And a lovely piece of Valentine news! On Valentine's Day, winners of the Cybil's awards were announced. Congratulations to Laura Shovan for being honored with the poetry award for her novel, The Last Fifth Grade of Emerson Elementary.
I'm again writing a poem each day in response to a challenge to celebrate Laura Shovan's February birthday, this time with ten words and a current news article as prompt. This is the fifth year doing, is quite a challenge, but also a joy to have a time when it's quiet and focused on words and creating. Because of these recent chaotic times, some of the poems, mine, and others have turned into political responses. No surprise, right? There are numerous changes happening, some hot in the news, others less so. And sometimes we've learned that the rumors heard are not true, yet.
Before February 1st, the start of the challenge, the group wrote a few practice poems. And I wrote four of those, now have written twenty altogether. I like some of what I've written, others need a lot of work, or are on their way to the file of forgotten lines. Yet there is one that I still love. The thought of what will happen now to women all over the world who have lost health care saddens me a lot. A former student at my school who, with her spouse who grew up in the biggest slum in Kenya, has started and expanded a school for girls in Kibera, that slum. They have added another school on the other side of Kenya, and also built community centers. They are building a world with strong women who will make it out of poverty. That is one personal story I know. But I am aware of many workers in health and education in our world who dedicate their lives to help the communities. To lose funding is a blow.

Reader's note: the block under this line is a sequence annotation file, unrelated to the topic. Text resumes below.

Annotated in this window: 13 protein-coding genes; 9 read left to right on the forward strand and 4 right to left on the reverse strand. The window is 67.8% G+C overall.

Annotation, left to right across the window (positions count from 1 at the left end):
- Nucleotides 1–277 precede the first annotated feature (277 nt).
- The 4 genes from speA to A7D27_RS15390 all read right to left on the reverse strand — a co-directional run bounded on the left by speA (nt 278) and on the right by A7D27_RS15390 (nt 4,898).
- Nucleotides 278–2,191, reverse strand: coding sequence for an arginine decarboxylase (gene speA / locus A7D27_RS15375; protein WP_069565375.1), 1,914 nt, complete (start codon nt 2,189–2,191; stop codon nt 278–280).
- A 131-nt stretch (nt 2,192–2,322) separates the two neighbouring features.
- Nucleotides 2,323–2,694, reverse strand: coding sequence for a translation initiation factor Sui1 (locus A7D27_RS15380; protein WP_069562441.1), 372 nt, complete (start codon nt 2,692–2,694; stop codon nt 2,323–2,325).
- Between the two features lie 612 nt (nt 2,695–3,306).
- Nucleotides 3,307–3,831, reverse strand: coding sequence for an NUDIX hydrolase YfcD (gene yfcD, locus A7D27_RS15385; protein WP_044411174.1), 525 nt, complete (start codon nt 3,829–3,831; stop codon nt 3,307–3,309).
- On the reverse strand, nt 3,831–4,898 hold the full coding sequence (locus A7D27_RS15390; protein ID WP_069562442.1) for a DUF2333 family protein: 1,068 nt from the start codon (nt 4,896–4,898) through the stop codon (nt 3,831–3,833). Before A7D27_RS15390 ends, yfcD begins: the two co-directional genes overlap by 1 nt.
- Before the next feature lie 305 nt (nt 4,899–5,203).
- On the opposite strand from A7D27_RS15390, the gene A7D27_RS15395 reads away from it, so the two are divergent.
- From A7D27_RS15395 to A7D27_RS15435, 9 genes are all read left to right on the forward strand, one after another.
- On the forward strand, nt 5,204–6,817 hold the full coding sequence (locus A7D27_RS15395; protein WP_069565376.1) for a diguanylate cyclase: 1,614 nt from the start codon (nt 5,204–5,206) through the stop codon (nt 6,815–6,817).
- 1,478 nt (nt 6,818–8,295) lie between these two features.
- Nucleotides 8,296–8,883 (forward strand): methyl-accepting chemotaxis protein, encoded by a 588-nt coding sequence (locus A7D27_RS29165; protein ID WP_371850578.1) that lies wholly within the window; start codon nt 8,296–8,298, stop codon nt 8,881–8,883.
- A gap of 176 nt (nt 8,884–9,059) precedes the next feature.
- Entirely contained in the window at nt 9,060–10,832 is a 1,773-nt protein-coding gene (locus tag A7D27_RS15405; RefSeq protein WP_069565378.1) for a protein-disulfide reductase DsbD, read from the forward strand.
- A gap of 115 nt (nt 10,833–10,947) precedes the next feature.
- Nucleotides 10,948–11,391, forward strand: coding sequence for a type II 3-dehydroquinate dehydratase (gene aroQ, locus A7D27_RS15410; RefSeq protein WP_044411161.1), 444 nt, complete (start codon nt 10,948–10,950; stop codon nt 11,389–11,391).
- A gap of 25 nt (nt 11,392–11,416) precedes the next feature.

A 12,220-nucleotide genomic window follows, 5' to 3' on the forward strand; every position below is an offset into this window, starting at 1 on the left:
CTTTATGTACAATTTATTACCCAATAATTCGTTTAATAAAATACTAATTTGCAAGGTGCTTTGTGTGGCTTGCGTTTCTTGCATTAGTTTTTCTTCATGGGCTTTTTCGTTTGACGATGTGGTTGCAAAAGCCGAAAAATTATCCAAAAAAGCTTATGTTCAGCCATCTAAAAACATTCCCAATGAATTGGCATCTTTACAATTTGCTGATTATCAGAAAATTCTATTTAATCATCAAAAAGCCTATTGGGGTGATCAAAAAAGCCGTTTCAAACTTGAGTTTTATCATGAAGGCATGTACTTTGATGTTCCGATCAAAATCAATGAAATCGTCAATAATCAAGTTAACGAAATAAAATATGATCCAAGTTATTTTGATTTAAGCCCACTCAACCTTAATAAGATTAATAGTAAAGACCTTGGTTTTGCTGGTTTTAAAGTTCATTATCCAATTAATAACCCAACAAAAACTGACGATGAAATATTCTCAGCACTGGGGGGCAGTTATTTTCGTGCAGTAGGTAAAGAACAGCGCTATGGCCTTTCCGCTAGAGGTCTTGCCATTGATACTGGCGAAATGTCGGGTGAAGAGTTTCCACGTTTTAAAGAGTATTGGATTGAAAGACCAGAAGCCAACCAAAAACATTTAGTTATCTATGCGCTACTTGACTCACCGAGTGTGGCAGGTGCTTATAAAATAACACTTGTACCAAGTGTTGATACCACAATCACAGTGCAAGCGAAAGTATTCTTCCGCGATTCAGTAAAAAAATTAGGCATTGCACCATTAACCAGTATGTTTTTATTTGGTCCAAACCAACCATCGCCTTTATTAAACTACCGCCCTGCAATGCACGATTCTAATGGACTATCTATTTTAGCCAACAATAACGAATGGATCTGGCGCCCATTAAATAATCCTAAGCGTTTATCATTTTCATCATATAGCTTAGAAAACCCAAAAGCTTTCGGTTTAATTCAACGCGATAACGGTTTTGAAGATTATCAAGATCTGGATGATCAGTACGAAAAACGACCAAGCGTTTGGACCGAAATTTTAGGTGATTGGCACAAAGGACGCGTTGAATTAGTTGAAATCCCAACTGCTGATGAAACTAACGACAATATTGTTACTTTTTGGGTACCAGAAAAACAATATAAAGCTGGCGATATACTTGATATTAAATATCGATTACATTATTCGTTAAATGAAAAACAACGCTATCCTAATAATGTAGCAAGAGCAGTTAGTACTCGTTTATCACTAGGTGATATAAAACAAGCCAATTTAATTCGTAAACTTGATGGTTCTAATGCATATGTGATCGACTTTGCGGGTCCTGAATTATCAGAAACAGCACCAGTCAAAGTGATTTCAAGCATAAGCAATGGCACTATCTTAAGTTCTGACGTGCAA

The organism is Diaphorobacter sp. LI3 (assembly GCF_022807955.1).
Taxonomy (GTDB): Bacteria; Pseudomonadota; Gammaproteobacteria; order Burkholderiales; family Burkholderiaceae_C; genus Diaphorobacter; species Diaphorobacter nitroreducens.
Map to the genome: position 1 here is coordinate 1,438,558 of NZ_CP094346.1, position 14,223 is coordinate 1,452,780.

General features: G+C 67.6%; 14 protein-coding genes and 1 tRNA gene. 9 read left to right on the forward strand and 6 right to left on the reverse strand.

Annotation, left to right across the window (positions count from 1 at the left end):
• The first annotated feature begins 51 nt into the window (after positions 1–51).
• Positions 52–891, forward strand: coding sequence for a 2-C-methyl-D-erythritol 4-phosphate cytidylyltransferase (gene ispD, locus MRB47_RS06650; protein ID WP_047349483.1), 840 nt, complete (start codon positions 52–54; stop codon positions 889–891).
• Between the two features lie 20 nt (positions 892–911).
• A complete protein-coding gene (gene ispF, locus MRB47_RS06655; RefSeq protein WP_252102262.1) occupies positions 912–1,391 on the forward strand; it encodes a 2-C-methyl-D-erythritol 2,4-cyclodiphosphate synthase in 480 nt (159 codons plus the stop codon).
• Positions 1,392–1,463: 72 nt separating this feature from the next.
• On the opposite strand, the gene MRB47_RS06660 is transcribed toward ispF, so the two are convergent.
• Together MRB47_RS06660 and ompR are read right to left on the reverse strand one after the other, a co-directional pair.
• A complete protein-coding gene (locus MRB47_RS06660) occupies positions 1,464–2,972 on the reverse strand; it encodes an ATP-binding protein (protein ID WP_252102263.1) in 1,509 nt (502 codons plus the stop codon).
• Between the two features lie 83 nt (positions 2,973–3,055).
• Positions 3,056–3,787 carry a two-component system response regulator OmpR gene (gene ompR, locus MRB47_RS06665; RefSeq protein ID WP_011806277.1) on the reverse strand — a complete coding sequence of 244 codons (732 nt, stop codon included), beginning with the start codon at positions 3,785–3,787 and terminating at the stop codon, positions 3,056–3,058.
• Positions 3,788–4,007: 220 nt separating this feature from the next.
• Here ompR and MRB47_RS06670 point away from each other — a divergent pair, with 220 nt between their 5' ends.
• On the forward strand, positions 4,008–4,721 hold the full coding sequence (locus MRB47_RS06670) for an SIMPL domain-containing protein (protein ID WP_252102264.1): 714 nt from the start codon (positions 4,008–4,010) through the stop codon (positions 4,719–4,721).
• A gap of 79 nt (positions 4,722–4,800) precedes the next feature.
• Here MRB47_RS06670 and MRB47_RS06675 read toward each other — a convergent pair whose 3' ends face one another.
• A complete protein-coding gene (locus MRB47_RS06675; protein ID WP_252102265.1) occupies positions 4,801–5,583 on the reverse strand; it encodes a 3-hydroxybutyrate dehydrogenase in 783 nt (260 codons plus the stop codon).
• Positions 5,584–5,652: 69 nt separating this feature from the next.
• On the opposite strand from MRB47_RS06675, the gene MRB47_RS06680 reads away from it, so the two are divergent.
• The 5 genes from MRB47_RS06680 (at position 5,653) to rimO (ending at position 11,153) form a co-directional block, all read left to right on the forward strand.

Here are the words, the article, and the poem, celebrating the spirit of workers throughout our world.
I found them crying,
a foreign sound in this cinderblock,
“The war is over now,” I murmured.
“Why are you upset?”
They watched me with foreign eyes,
dampened by grief,
but also reignited with fire,
“He took away the aid, only mentioning abortions,
The paper signed, the blocking. . .
I looked out the window
at the line of women waiting.
“Let’s go,” I told them.
“We have work to do”.
Linda Baie ©All Rights Reserved